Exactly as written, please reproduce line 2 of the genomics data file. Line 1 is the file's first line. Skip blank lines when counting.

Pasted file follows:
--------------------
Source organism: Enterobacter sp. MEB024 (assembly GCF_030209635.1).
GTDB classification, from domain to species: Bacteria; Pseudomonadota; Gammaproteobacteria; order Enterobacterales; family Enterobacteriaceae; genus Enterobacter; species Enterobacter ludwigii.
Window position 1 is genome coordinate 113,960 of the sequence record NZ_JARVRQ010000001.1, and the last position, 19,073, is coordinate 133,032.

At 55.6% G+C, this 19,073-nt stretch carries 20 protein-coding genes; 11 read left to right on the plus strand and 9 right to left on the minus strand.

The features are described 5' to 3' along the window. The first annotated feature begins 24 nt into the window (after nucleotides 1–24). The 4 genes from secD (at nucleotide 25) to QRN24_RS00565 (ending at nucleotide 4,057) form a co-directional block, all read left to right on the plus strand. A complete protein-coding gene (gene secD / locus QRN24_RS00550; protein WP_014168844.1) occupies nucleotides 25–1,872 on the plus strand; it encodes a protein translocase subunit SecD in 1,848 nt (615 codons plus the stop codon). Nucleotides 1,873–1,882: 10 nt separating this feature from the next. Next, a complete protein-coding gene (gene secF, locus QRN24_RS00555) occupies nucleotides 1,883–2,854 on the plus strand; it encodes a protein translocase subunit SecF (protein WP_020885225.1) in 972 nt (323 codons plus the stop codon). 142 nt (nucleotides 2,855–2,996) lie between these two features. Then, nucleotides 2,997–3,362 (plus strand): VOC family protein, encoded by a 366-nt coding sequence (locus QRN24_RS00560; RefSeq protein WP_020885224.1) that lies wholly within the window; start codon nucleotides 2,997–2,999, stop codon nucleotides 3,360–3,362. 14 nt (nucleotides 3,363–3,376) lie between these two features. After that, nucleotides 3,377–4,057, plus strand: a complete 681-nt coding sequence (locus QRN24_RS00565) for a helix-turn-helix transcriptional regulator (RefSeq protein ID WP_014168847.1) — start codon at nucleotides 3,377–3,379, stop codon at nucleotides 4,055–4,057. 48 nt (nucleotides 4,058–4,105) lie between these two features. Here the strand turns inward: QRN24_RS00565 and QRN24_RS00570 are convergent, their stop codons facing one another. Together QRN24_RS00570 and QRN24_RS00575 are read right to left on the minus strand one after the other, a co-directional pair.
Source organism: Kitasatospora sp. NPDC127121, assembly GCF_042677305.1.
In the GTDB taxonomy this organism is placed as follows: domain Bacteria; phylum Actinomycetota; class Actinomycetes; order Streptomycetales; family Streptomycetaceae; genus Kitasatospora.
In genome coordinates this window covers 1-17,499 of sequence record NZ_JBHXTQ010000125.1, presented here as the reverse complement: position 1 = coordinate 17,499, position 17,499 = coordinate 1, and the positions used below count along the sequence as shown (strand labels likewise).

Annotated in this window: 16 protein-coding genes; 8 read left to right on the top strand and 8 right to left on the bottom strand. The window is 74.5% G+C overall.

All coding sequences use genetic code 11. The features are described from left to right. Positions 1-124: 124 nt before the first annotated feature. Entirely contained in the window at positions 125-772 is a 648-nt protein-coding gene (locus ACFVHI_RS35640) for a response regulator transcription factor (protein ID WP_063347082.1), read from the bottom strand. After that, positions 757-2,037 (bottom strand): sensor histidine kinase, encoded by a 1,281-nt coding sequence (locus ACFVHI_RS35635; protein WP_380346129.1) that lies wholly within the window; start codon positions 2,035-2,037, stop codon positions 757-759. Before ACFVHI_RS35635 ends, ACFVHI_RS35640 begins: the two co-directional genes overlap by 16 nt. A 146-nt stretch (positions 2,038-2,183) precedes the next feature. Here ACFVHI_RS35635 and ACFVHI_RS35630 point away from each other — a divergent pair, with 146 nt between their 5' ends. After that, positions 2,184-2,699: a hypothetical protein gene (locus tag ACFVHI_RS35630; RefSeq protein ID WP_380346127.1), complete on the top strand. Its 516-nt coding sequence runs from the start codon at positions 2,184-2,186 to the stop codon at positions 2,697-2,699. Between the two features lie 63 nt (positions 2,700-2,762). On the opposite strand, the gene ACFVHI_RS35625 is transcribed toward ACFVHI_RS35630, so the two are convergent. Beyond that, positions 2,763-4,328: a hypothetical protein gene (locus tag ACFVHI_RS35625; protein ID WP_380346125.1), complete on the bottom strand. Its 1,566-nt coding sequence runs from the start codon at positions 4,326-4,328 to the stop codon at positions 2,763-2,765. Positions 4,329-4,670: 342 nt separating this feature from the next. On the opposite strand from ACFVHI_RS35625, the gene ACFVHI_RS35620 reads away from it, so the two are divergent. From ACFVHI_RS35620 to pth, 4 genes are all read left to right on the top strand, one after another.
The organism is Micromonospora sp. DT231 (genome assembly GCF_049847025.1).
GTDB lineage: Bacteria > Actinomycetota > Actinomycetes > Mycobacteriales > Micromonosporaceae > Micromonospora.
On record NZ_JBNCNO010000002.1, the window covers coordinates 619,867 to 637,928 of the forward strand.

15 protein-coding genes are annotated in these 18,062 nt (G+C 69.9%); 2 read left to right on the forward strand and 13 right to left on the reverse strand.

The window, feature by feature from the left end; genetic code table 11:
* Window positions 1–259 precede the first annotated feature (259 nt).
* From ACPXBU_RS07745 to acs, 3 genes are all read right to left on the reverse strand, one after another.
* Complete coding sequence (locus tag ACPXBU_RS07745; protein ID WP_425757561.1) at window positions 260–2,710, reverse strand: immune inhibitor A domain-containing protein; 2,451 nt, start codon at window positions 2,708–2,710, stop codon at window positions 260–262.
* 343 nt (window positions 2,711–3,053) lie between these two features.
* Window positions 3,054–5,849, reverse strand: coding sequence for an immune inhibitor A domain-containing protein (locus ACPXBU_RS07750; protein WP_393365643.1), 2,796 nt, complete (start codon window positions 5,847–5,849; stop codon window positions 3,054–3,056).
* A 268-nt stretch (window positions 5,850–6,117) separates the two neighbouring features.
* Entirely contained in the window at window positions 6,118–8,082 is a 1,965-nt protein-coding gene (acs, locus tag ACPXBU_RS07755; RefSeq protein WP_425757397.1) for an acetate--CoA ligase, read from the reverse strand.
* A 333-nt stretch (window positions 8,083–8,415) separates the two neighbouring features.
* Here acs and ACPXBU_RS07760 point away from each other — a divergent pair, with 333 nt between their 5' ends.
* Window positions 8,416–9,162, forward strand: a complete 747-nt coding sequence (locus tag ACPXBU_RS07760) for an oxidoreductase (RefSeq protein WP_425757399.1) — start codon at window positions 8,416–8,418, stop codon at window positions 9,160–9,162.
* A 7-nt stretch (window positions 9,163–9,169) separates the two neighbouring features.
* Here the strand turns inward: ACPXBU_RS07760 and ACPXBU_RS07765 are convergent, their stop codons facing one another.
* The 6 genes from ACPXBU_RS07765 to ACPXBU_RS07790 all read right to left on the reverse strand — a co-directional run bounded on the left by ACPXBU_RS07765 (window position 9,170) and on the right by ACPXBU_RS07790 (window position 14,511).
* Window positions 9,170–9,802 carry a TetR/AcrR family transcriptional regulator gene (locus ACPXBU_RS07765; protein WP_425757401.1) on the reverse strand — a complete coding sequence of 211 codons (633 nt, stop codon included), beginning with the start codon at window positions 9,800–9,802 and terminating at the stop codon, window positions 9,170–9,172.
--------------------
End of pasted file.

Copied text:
GTDB classification, from domain to species: Bacteria; Pseudomonadota; Gammaproteobacteria; order Enterobacterales; family Enterobacteriaceae; genus Enterobacter; species Enterobacter ludwigii.